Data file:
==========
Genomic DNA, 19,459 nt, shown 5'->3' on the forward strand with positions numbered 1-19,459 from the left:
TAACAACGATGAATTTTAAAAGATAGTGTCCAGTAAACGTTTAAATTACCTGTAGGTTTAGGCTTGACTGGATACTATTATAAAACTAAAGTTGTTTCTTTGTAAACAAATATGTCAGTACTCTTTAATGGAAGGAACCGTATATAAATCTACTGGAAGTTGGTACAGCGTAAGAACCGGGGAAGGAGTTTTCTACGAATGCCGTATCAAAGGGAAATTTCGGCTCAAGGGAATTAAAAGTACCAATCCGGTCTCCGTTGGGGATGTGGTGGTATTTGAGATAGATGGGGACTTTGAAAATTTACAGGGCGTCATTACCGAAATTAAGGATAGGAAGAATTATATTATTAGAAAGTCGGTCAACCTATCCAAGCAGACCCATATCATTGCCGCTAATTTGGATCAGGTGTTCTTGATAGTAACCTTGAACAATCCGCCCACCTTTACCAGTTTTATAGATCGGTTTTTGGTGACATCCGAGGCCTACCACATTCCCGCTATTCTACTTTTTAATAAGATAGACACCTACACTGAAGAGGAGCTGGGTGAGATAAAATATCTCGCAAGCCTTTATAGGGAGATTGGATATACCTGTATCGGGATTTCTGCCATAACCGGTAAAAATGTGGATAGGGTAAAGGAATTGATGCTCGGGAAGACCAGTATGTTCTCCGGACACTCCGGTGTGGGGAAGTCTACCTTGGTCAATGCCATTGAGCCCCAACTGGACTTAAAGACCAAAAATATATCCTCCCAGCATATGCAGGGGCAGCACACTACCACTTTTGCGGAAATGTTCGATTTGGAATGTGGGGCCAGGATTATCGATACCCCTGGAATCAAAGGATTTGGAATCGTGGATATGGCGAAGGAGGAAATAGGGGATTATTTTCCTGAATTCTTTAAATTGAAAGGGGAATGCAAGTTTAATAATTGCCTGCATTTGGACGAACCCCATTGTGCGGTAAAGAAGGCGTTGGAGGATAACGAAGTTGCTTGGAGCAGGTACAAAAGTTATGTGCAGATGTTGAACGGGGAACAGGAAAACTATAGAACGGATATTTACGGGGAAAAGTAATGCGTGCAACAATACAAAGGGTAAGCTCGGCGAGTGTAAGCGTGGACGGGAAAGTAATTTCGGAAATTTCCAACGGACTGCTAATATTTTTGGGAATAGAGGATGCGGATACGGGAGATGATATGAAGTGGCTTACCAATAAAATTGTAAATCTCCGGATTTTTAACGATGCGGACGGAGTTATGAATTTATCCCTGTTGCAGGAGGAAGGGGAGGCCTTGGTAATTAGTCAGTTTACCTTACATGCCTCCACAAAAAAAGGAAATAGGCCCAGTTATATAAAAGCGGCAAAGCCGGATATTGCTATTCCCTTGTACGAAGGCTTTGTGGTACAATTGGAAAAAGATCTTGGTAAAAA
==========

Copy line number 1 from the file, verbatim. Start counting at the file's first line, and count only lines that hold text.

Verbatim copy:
Genomic DNA, 19,459 nt, shown 5'->3' on the forward strand with positions numbered 1-19,459 from the left: